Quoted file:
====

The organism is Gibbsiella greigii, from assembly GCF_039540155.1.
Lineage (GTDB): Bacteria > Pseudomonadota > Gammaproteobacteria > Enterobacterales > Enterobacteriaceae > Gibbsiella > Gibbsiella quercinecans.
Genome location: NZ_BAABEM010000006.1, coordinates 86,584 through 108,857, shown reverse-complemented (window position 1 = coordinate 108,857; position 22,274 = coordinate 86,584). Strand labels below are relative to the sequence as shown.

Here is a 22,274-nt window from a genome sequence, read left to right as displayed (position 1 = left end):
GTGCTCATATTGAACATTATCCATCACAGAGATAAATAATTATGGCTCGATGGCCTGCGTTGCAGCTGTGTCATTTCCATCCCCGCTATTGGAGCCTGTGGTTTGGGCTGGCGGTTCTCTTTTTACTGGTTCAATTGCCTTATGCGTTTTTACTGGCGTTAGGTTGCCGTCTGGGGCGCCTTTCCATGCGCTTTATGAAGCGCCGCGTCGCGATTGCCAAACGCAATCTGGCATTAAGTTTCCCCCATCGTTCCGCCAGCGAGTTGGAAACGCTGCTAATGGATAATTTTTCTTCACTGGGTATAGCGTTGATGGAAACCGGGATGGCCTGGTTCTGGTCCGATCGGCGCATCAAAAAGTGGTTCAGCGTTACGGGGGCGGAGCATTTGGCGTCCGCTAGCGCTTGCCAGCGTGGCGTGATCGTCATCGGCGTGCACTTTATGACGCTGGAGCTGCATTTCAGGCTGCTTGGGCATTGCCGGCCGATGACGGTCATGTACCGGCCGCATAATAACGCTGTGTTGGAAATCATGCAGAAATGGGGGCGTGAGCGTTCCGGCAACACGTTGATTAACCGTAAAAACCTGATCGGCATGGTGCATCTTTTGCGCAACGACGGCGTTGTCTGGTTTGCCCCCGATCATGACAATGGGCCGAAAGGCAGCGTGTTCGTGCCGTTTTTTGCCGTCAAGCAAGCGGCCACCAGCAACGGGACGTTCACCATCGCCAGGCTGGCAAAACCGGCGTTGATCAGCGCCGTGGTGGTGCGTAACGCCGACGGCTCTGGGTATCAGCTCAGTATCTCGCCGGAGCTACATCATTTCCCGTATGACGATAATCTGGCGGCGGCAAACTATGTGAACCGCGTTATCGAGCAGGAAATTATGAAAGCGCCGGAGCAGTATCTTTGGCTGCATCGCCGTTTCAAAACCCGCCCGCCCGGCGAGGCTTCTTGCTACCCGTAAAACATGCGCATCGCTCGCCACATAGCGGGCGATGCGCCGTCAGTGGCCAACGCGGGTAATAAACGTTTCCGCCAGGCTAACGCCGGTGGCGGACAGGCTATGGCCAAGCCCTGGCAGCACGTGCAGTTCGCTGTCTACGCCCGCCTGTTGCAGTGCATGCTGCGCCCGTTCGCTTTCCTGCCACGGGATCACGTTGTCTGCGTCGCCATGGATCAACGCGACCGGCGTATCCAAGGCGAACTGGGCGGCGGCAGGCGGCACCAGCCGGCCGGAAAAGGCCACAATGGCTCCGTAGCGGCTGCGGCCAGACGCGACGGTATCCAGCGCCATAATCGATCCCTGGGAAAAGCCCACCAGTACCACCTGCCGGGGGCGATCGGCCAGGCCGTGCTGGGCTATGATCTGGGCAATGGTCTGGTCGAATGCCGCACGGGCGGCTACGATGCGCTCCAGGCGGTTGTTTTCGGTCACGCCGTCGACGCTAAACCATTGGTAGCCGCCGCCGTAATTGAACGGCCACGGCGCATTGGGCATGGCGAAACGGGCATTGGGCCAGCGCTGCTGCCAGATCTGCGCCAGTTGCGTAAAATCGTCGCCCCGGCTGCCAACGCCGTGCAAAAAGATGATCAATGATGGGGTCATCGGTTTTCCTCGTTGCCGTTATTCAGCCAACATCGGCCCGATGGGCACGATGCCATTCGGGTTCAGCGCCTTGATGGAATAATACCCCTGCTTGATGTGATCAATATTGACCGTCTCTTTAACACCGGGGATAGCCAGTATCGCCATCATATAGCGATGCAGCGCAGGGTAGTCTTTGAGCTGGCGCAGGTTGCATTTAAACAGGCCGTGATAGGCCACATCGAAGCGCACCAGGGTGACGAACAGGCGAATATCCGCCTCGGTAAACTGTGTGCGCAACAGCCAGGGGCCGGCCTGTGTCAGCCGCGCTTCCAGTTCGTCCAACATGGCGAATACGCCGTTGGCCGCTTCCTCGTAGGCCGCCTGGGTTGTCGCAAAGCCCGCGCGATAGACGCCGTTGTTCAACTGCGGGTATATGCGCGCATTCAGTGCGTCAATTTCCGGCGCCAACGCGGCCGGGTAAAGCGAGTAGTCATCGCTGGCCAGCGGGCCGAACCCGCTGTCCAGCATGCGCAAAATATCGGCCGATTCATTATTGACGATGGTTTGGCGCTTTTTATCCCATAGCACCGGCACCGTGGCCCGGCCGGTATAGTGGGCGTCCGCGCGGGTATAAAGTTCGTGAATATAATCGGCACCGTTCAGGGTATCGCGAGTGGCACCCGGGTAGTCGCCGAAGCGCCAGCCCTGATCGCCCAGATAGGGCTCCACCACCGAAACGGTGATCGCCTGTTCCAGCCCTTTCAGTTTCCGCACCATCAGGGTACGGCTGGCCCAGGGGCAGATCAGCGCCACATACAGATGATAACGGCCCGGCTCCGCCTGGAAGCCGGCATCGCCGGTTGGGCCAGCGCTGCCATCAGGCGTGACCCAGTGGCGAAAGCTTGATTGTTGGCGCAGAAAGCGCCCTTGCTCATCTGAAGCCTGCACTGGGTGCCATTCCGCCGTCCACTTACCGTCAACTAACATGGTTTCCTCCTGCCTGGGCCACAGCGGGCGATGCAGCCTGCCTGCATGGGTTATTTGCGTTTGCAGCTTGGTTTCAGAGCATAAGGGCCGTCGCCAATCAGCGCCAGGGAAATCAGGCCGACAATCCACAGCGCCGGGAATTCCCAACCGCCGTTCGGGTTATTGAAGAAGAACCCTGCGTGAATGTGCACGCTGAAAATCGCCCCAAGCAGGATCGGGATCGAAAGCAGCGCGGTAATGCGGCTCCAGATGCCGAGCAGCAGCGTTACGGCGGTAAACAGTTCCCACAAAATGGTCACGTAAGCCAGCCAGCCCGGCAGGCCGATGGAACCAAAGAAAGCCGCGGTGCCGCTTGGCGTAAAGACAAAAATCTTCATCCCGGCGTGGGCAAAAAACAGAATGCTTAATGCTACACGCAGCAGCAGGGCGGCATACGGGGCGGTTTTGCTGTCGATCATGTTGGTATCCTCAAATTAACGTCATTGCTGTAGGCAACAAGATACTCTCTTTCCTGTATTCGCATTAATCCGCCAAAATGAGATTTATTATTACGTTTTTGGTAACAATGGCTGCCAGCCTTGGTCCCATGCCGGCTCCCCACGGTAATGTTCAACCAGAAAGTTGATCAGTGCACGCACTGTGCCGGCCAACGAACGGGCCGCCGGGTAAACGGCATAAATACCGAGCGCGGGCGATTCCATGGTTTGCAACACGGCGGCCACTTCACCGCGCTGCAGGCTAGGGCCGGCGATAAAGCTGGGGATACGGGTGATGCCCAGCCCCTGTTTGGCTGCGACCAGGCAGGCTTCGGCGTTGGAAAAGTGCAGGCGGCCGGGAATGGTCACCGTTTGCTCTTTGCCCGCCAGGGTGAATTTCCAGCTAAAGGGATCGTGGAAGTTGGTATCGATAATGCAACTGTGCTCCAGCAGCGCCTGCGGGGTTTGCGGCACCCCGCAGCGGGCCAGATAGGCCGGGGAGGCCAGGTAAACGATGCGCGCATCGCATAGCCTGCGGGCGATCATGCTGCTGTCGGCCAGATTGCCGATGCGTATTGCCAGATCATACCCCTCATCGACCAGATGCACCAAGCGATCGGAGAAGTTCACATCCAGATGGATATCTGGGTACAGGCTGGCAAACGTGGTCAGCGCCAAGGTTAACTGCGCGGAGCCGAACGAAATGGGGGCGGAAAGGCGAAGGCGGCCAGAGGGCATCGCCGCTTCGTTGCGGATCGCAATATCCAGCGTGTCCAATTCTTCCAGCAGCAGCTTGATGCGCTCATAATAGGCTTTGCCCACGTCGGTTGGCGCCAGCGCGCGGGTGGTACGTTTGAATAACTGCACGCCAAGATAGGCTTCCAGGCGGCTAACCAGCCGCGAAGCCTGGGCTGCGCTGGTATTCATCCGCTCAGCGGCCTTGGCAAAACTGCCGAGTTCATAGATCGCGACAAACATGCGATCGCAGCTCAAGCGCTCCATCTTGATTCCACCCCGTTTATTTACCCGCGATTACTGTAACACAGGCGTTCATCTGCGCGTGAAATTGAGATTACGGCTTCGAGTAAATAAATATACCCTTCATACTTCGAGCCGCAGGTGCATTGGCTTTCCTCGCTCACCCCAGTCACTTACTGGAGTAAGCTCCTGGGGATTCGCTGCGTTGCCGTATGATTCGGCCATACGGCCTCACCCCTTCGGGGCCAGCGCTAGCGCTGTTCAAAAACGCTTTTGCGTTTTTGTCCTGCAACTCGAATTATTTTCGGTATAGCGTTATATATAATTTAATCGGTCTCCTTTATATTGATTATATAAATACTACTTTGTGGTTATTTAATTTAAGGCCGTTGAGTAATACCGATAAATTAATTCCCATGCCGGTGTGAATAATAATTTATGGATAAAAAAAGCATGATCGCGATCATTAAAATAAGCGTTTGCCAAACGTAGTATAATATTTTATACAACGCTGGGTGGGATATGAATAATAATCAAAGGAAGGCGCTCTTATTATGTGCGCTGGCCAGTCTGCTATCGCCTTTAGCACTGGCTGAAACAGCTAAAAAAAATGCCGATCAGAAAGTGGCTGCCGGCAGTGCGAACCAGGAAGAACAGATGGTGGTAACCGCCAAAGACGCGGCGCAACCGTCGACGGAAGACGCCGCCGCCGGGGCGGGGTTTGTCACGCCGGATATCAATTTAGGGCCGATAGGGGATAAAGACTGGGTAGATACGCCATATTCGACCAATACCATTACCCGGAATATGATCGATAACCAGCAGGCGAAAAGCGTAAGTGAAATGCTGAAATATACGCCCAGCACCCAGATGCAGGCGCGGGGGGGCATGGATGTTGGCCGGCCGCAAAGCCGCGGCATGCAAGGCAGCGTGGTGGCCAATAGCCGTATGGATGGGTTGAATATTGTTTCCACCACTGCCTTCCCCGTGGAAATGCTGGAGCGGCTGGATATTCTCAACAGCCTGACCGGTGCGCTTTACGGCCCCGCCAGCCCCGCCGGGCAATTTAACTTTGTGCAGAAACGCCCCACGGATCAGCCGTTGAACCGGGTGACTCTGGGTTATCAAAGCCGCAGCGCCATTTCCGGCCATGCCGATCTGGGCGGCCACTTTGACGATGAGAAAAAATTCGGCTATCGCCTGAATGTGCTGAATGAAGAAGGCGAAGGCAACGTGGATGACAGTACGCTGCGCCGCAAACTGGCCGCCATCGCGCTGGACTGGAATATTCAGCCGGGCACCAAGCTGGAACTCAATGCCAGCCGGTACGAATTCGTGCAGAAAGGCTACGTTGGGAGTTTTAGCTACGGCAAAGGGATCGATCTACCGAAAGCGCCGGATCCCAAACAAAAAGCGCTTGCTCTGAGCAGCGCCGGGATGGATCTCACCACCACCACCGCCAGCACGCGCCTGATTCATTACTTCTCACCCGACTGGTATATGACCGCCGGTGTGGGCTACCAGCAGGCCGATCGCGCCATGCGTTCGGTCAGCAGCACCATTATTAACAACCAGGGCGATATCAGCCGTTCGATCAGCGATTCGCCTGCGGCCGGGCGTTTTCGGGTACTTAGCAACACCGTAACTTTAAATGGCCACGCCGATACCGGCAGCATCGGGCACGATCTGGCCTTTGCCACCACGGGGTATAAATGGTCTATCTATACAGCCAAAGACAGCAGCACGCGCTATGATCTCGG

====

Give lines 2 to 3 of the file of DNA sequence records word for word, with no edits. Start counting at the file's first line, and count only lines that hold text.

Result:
Lineage (GTDB): Bacteria > Pseudomonadota > Gammaproteobacteria > Enterobacterales > Enterobacteriaceae > Gibbsiella > Gibbsiella quercinecans.
Genome location: NZ_BAABEM010000006.1, coordinates 86,584 through 108,857, shown reverse-complemented (window position 1 = coordinate 108,857; position 22,274 = coordinate 86,584). Strand labels below are relative to the sequence as shown.